new works by Aneta Regel Deleu @ Hedge, SF

"A romantic to the core, she wants not only to capture the forms, energies and rhythms of these natural phenomena but to suggest the emotional response they evoke in her. Growing up in her native northern Poland, she was often confronted by the large stones, smooth round excrescences left behind by glacier action, that abound in the forests and have become the focus of legends, being endowed with anthropomorphic and quasi-magical powers. " (text taken from here)

“I don’t need the horizon 
To tell me where the sky ends
And it’s a subtle landscape
Where I come from...." - Real Estate's "Atlas"

March 4 to March 15, 2014 at Hedge Gallery, San Francisco

Ceramic Works of Aneta Regel Deleu

"Inspired by the anthropomorphized natural rock outcroppings of polish legends from her childhood, Aneta Regel Deleu’s asymmetrical, abstract ceramic forms evoke a curiosity from her viewers, and allow the opportunity for a philosophical reflection; the heavily grogged clay and unprocessed volcanic rocks play the role of the natural elements with almost a granite-like texture, while the colored glazes, demonstrate a constructed order of human existence. Aneta developed and refined her sculptural ceramic and glazing techniques, which she acquired during her time at the Royal College of The Arts in London, to create the vivid and witty forms that highlight this dynamic tension between the unglazed natural world and the powerful finesse of the human world. Aneta Regel Deleu’s work has been acquired by such institutions as the Westerwald Museum in Germany and the World Ceramics Museum Icheon in Korea. "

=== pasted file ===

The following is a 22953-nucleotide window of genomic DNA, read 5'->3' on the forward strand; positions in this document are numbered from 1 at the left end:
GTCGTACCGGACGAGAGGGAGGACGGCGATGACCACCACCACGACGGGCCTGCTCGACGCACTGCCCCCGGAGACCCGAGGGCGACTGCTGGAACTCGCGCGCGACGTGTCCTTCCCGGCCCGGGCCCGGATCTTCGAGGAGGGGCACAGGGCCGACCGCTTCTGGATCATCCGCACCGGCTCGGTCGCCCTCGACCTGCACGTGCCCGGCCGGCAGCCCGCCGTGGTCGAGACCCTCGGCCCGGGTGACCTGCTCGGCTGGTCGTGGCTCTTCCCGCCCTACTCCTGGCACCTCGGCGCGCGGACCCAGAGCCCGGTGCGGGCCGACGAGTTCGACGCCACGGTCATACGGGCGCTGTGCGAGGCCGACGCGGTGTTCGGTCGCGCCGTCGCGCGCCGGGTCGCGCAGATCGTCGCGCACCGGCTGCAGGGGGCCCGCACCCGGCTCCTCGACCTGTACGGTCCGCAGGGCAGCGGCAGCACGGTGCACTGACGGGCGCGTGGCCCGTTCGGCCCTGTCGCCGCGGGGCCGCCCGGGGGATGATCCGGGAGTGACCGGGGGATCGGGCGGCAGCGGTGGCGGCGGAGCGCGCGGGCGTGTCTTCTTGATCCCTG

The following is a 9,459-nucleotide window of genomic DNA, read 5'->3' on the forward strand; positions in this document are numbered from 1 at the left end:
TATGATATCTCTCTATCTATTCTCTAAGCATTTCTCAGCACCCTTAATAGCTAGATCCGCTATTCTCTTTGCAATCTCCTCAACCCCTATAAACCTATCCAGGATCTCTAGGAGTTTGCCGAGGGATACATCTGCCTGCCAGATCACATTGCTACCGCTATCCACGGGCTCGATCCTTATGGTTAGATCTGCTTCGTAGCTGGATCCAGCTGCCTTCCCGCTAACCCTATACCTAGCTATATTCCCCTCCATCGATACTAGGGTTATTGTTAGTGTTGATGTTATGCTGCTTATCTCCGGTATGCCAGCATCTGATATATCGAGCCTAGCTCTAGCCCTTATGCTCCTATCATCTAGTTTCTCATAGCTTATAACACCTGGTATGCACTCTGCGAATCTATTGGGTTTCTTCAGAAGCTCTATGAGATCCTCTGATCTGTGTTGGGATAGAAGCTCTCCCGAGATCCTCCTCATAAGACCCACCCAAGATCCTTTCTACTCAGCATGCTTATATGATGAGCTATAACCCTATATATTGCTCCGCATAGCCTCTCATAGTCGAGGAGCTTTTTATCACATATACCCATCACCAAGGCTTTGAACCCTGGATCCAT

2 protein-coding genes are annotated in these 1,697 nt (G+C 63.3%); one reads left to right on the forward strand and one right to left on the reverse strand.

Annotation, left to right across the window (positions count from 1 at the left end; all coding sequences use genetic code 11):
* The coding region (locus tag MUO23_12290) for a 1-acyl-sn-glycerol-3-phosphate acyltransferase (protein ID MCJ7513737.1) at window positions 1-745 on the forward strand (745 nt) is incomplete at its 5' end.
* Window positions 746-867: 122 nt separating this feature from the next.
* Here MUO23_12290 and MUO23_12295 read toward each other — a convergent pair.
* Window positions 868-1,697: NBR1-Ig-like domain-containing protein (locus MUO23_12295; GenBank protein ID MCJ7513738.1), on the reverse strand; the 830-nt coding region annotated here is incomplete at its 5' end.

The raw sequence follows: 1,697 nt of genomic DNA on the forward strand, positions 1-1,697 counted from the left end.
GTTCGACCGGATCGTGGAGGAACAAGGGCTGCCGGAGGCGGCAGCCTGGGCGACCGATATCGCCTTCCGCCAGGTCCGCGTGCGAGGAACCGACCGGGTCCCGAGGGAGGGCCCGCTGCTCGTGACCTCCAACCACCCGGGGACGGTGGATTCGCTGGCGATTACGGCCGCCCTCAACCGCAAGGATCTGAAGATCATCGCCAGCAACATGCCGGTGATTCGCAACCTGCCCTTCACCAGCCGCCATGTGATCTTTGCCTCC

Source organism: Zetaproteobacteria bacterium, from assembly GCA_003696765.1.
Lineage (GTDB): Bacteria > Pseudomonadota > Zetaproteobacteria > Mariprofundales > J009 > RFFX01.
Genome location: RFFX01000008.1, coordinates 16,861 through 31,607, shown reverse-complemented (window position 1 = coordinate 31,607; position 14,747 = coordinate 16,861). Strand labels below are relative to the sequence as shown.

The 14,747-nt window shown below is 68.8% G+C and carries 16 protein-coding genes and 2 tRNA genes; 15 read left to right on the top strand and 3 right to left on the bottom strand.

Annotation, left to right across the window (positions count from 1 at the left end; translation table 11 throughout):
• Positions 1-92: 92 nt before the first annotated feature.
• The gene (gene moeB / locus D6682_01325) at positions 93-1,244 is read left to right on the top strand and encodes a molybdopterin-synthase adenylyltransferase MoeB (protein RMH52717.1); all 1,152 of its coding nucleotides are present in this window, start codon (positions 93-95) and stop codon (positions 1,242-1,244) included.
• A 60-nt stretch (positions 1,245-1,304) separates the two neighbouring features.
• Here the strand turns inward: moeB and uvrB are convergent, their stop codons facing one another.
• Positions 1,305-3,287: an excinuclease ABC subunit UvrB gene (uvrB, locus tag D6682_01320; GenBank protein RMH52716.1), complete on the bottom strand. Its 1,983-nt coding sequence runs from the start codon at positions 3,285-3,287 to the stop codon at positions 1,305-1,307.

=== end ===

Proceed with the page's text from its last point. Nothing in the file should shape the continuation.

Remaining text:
“I combine the natural qualities of various clays from heavily grogged to porcelain often with unprocessed volcanic rocks. Work is hand formed often with additions of rock materials incorporated to clay while building the form up. The technique derives directly from the most traditional and ancient techniques of coiling and freeforming. Objects are usually multiple fired. First to stoneware temperature, to enhance the contrast of textures [and] strength of objects. Then thick layers of slips and glazes are applied and fired again several times.” —Aneta Regel Deleu 

installation shots, by Patrik Argast